Where I lose interest in the game is in the reason to feel committed. Just like the pen and paper game, this feels more like a game I would play once a week with some friends and not one that I would dedicate large amounts of time and effort. I don’t feel connected to the world and I don’t feel connected to my character; I feel connected to each little adventure I set out on and whether or not I’ll be able to accomplish it. For those wanting quick adventures of get in / get out action will probably really enjoy DDO. The fact that it’s free, and of decent quality, will make this a really good addition to that list of games you want to play with friends.

In the end, for me, I’d just as soon play Neverwinter Nights 2 for a better D&D, RPG, and dungeon crawl experience.  Nothing in DDO grabbed me and gave me that “I have to play this game!” feeling.   There’s something there though and I do suggest you give it a try once it’s released.

  • I know most would agree that the RMT system is going to be the future of MMO’s. At least that’s what I always read.

    I’m still not convinced it will be that popular in North America anytime soon. Even the influx of players WoW brought to the genre, they learned playing an MMO like we did. Paying the same monthly fee as everyone else….

    I actually think Cryptic will is going to hinder their subscription base by doing the whole “Cryptic Bucks” with their two major titles coming out soon…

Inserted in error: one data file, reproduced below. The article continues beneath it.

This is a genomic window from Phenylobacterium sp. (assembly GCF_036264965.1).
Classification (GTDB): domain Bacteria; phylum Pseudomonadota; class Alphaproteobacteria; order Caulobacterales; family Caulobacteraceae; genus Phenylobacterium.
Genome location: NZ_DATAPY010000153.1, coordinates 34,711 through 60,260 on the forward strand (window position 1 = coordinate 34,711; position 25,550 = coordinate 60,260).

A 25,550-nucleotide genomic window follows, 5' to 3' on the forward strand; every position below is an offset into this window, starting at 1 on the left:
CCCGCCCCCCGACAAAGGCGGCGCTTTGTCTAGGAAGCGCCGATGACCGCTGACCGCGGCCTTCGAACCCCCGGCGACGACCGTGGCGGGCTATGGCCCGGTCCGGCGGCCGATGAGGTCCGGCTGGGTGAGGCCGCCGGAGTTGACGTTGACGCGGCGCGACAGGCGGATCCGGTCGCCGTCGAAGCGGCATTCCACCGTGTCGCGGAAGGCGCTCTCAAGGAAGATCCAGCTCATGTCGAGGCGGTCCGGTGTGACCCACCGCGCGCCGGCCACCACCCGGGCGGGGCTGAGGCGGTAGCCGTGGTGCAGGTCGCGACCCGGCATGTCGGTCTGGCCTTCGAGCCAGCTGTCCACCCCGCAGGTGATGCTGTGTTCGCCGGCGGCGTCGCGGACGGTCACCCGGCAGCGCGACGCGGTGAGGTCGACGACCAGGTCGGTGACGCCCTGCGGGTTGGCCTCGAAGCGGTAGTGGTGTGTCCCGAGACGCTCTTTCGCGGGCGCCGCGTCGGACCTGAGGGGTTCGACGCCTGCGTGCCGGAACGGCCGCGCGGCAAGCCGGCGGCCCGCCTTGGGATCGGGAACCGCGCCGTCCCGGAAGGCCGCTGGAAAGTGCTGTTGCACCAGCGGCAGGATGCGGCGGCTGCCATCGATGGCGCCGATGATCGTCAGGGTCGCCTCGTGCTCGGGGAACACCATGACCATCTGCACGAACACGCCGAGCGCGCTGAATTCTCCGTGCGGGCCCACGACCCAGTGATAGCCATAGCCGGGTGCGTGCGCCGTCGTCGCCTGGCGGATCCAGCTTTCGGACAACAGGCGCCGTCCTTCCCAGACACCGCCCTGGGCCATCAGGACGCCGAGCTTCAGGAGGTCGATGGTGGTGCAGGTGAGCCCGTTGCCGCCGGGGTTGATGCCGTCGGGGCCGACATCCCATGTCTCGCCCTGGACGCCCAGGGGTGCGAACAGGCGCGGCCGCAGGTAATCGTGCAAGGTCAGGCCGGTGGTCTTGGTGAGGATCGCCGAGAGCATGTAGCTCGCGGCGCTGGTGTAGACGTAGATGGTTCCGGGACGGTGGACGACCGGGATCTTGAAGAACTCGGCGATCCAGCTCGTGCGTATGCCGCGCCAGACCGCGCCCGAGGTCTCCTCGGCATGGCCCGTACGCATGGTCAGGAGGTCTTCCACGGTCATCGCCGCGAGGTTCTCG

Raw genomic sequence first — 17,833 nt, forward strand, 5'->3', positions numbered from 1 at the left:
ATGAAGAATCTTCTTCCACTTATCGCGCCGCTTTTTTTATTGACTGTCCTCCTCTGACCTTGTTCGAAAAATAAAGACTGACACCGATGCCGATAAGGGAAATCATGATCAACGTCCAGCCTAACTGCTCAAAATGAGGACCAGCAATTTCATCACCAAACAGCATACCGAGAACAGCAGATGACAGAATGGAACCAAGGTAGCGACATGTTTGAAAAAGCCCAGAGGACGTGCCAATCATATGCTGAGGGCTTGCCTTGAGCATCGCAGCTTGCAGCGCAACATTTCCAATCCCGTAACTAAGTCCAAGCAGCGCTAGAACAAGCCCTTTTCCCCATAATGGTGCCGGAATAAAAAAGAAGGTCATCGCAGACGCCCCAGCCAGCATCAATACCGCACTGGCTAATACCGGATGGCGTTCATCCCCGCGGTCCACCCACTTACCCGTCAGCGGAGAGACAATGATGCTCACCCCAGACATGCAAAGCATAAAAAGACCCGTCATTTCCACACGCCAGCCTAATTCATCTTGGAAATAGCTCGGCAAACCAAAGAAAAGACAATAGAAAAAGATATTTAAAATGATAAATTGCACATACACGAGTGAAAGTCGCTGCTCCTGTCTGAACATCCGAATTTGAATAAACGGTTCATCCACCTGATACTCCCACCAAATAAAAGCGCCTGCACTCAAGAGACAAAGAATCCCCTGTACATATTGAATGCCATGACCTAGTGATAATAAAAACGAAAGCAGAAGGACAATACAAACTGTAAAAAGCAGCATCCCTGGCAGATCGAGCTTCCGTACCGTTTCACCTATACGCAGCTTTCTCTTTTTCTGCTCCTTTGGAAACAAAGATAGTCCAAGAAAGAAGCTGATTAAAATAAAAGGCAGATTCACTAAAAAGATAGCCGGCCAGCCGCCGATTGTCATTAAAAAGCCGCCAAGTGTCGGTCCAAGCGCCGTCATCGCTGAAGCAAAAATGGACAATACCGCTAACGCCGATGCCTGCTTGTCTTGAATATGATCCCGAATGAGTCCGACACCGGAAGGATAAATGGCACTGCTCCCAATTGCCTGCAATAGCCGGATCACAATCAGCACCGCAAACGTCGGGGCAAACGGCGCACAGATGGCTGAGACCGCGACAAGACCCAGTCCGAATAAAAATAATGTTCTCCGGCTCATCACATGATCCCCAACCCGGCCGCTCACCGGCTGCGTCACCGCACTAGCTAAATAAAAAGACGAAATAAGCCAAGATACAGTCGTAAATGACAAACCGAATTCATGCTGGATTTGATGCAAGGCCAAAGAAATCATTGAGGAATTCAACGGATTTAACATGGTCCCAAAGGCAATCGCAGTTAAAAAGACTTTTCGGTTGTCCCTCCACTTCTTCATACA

ok so I’ll stop beating that poor horse.

    As for DDO. Even it going free I just don’t think I could play. I played the original beta and that was probably the only MMO title that came out that year that I didn’t pick up. I just couldn’t get past the “click to swing” combat.

  • As to the Turbine Store, even though they are moving to the f2p model, they still have the option to subscribe. It’s the standard $15 a month, so if you are going to buy multiple adventure packs or a class/race, paying for the subscription turns out to be a lot cheaper.

  • Yeah have similar feelings Keen. Hey have you looked into Champions Online? Any of you guys going to give it a whirl, looks yummmy.

  • For a free game I thought it was surprisingly fun. I didn’t use the DDO store (even though they kept sending fre points) and had no problem experiencing some fun content and leveling up finally. I never played the original, was looking for a quick in-n-out, and had no interest in playing with others (yes, mmo burnout).

    Keen hit it right on with the lack of immersion but I didn’t want any. The initial starting area was not very impressive but I was pleasantly surprised at the city (Stormreach?) you go to after that area. A lot of quests also have a puzzle element to them so its not just a hack-n-slash.

    Fun and free. Can’t lose anything but some time.

  • Please tell me how you feel “massively multiplayer” in a less-instanced game such as WoW. You only ever play with a tiny subset of the main group of people. You will only ever see a large group of people in a town, which is exactly the same as in these so-called MIMORPG’s.

    QQ less.